Late winter farm projects

Now that the snow has melted and the weather is moderating somewhat, we’re trying to get back on track with all the winter outdoor projects that have mostly been on hold since November with near-continuous frozen ground and/or snow cover. We effectively have until the end of March to do non-vegetable work, as once April comes we need to be in full produce-farm mode. Here’s a mostly complete list of our potential and desired projects.

Starting this year’s mushroom logs

Last spring we inoculated 26 fresh oak & maple logs with shiitake spawn (see above). We got our first small flush in the fall, and expect/hope for production for the next 3-5 years. We’ll keep adding new logs every year; this spring we’re doing around 40. I hope to offer more detail on the methods and considerations involved in a later post. We did 20 on Monday, and will do 20 or so more on Thursday.

Preparing for goat kidding & milking

Above is a very wide goat. She’s only a few weeks away from kidding, maybe less, and I have a few cleanup/organizational chores around the goat barn before that happens (getting a sink set up, preparing a kidding kit, etc). We’ve been present for every kidding on the farm so far, though sooner or later we’re going to miss one, especially as they’re now farther from the house and thus out of earshot. But we’re very excited to see this year’s results, as we desperately want a doe (female) after years of nothing but bucks. We even bred to a dairy-breed buck this year, to ensure we’d want to keep any females that resulted. Spring means more goat chores than simple winter feeding, but also the return of fresh milk for us (we’ve been getting by on our aged cheese and lots of milk frozen in the fall). With both Frankie & Garlic pregnant, we expect anywhere from 3-5 kids this spring.

Preparing earliest spring crops

Onions are already started indoors, and we’ll start seeding radishes and lettuce outdoors soon. Other indoor seeding will begin soon as well. The first small hoops are going up, to start warming and drying out the soil. Several overwintering crops should also start to regrow, including collard greens and spinach (below), possibly allowing for some early sales. The beds in foreground are garlic.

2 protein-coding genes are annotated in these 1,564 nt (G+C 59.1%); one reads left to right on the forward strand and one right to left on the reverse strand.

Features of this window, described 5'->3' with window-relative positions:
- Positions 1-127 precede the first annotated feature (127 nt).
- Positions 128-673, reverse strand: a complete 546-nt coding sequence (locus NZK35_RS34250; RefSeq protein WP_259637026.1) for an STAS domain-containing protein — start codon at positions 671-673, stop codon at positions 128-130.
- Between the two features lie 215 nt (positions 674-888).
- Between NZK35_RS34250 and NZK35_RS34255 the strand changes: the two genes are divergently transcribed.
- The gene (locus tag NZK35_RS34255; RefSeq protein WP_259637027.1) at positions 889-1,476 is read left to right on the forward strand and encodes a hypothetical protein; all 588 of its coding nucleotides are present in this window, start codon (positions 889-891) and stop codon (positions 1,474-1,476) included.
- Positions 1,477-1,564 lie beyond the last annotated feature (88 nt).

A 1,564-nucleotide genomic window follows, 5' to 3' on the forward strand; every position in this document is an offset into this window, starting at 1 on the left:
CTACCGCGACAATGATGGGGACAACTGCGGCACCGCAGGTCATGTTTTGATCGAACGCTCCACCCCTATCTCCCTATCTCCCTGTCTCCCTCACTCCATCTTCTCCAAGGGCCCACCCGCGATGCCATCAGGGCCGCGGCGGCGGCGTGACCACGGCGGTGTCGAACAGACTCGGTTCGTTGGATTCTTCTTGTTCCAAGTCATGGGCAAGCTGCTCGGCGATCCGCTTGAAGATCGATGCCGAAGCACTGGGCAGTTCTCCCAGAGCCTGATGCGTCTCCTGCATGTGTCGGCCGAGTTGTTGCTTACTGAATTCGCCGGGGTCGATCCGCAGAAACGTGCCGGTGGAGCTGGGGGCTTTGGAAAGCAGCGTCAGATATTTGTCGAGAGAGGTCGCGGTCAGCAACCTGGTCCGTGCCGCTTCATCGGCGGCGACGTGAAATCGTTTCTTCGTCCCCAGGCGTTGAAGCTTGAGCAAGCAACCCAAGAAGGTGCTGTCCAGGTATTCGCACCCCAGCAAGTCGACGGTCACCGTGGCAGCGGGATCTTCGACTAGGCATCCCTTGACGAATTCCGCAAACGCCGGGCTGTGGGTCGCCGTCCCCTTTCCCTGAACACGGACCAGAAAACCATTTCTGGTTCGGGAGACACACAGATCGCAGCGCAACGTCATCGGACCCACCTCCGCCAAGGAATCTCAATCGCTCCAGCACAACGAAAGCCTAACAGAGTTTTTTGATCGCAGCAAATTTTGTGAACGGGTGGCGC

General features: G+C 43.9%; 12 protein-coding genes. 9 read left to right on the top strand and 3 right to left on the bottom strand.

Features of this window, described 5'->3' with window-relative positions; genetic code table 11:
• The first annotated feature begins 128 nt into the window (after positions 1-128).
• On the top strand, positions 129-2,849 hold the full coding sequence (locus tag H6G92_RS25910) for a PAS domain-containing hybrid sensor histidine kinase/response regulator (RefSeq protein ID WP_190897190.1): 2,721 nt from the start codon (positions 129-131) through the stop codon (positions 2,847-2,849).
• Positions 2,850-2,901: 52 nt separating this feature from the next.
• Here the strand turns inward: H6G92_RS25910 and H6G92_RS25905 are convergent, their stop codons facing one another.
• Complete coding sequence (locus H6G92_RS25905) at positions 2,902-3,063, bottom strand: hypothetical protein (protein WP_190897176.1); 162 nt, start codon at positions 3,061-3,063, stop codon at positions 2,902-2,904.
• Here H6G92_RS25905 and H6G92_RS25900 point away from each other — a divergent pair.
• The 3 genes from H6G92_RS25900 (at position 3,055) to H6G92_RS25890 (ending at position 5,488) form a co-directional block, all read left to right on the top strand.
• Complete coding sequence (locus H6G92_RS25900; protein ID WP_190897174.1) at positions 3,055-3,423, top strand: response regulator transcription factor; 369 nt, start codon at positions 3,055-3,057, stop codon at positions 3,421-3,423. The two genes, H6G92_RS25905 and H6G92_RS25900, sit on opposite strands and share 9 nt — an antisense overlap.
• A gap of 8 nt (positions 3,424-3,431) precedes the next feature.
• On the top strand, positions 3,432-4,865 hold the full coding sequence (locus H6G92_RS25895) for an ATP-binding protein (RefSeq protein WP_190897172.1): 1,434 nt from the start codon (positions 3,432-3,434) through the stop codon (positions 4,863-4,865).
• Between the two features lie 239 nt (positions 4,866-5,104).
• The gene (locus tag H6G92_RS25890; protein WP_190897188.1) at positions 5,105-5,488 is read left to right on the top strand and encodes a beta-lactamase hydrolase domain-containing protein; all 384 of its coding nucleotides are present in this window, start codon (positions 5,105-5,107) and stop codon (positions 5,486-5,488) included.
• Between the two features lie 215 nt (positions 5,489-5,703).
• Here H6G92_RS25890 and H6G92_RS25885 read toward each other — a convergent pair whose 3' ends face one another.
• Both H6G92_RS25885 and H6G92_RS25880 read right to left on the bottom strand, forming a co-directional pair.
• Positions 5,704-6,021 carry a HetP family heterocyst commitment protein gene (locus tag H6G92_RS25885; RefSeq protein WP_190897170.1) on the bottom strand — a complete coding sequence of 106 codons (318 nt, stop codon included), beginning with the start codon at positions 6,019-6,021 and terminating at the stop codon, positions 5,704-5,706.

Clearing fence lines and building fences

This is a big one. As we continue to expand and improve our pastures, mostly cleared from overgrown/abandoned fields, we get to the point that putting in permanent fencing becomes practical. Long-term this will save a lot of management effort over rotating our temporary reel and net fences around, and is high on my priority list to help make livestock management more time- and cost-effective. So far I’ve nearly finished clearing the lines of our two top-priority pastures and will start building fence very soon (I need the ground to dry out some so I can auger corner post holes). We’re also working within these pastures to thin out the existing trees and brush to achieve a better balance of shade, mixed habitat, and lusher ground cover/goat browse. The photo above shows a typical fence line project, establishing a boundary between the established forest (to the right) and the brushy cedar scrub (left) within the pasture.

Cleaning up brush

Clearing naturally means disposing of the results. We chip what we can for mulch, and use larger logs for fenceposts, firewood, and lumber. But there will always be lots of scraggly top branches, dead wood, and other scrap that needs to be burned. Even here we try not to create waste; every fire pile like this gets sealed in with soil once it’s burned down, choking off the oxygen to effectively make biochar, a form of charcoal. This makes an excellent soil amendment, richer and more neutral than wood ash, returning many of the trace nutrients that trees draw from deep underground to the surface soil where vegetables can use them.

Rebuilding the garden fence